Now that the semester is winding down, it’s time for everyone’s least favorite part of studying abroad: exams. While we were traveling, meeting friends, posing for photos, making memories (and attending classes of course), the comfort of our endless time abroad slipped out from under our feet and we somehow landed here, surrounded by 250 other university students in the middle of the library, nose buried in a political theory textbook. Oh, the humanity.
I do appreciate exams, because they give me an opportunity to realize just how much I have actually learned over the course of the semester. All of those lectures, notes, and essays later, I can emerge from the darkness of a late-night study session and prove to my professors that, really, I’m no dummy. Exam time in New Zealand is also a great time for me to reflect on what I’ve learned not only in the classroom, but outside of it as well.
For starters, just because I chose a Western, English-speaking country like New Zealand to study in, does not mean my university experience is going to be anything like it is at home in the United States. Lectures once a week instead of twice, no homework assignments or tests outside of two major essays and a final exam worth 50% of my grade…can you say pressure? Getting used to the grading scale has its own learning curve – I could not tell you how to convert a percentage into a letter grade if said grade depended on it. And 3-hour exams spread out over the course of two weeks, conducted like standardized tests…I’m not saying I didn’t come here to do well, but I found myself taking school a lot more seriously than I imagined.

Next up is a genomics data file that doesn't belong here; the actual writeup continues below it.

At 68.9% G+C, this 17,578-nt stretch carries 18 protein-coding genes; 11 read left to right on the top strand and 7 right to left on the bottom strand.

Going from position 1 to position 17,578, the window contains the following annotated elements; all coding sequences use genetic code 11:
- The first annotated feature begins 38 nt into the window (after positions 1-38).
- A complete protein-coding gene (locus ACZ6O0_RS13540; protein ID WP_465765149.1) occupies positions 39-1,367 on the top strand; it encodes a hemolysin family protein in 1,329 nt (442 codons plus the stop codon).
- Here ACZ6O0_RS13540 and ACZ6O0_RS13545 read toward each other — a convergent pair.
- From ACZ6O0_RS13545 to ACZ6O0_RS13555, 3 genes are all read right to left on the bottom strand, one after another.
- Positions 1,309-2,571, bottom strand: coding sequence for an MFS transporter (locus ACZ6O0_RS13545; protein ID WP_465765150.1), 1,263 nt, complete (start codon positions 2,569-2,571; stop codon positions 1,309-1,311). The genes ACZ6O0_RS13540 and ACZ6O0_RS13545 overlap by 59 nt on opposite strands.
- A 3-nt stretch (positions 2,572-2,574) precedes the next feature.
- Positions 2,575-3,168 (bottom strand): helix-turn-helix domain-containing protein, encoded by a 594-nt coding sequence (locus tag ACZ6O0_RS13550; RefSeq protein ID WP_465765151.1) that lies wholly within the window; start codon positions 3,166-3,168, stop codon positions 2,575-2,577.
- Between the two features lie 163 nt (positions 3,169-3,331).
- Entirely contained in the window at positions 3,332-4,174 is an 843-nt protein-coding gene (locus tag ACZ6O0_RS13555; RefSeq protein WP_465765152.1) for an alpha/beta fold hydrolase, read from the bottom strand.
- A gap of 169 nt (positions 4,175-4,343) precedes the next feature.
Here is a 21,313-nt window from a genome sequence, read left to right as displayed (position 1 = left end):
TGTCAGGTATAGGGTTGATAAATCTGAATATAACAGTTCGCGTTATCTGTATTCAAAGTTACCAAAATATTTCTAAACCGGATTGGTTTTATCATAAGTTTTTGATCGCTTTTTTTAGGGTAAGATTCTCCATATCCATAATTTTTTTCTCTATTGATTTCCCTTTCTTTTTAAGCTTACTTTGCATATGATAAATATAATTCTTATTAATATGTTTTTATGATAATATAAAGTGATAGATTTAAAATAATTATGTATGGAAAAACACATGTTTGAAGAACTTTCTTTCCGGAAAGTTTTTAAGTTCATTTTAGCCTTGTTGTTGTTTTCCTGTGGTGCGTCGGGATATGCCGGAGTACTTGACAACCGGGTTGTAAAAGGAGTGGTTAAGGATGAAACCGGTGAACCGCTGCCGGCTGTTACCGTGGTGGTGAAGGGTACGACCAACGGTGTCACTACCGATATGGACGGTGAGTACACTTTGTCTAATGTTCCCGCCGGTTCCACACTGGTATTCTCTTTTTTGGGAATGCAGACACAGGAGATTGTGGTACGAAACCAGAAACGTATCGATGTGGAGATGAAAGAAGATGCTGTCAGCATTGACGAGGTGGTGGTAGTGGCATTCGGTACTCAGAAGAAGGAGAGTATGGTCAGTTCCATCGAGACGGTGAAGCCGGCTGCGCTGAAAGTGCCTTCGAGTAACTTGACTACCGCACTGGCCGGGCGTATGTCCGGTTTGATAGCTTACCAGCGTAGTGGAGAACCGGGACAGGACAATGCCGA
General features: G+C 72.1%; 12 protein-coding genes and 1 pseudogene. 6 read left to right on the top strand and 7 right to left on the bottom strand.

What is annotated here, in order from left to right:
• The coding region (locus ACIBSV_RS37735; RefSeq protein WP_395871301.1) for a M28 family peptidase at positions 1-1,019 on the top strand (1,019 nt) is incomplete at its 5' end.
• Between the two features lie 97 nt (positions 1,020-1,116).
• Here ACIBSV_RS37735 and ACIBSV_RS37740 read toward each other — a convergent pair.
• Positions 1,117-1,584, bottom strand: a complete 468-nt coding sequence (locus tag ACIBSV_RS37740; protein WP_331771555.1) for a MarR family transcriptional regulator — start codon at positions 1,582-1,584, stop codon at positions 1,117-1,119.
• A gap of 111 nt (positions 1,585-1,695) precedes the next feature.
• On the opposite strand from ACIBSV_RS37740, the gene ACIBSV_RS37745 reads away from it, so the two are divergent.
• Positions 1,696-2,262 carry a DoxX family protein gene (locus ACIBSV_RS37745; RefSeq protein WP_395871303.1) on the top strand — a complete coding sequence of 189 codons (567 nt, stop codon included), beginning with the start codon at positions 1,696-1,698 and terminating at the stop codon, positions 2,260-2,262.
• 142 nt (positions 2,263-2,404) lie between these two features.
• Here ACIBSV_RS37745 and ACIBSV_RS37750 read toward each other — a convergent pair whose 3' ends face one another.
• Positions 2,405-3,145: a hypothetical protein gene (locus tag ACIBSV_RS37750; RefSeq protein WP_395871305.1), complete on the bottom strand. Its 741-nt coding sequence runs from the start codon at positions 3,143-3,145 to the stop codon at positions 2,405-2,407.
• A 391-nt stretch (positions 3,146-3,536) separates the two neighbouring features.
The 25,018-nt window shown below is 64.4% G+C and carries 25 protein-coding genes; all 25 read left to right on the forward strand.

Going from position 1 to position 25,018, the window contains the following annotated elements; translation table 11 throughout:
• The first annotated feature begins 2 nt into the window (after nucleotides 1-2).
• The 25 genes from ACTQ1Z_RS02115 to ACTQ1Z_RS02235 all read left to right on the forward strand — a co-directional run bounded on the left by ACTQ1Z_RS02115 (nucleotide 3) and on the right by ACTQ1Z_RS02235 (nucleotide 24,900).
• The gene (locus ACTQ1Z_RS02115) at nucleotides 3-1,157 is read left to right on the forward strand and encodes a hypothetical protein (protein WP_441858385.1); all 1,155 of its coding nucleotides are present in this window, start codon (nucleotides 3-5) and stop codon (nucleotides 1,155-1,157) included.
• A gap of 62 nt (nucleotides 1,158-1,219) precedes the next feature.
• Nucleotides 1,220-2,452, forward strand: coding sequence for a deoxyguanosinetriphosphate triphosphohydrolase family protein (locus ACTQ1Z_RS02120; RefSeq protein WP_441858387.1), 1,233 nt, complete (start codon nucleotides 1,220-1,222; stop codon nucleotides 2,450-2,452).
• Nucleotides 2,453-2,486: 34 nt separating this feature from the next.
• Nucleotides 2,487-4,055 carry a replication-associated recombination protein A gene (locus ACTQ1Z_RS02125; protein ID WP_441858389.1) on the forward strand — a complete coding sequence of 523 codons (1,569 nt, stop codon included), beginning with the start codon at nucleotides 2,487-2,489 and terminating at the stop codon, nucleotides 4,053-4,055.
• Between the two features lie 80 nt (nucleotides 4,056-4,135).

As I’m sitting here procrastinating studying for my last exam (hey, old habits die hard), I’m thankful for what New Zealand and its residents have taught me. From the inner workings of the government to the history of colonization, my lecturers have given me a true appreciation for this little country and its rich history. Being here also gives me a new perspective on the world, and an appreciation for diversity in opinions and beliefs. I have seen firsthand that making new friends is as easy as saying “hello,” that it’s okay to go barefoot to breakfast, and that sometimes you just have to flat-out disagree with someone, but that doesn’t make their point any less valid. Traveling through New Zealand has helped me see that the world has so much to offer, as long as we are open to its opportunities.
It’s hard for me to put into words everything being in a new place has opened my eyes to, but overall, I think it has inspired me to leave my positive mark on the world. New Zealand has contributed to my book smarts, sure, but I think it’s what I’ve learned about the world on its own that I’ll take with me back home. And if I had to take an exam for New Zealand 101, I think I’d pass with flying colors.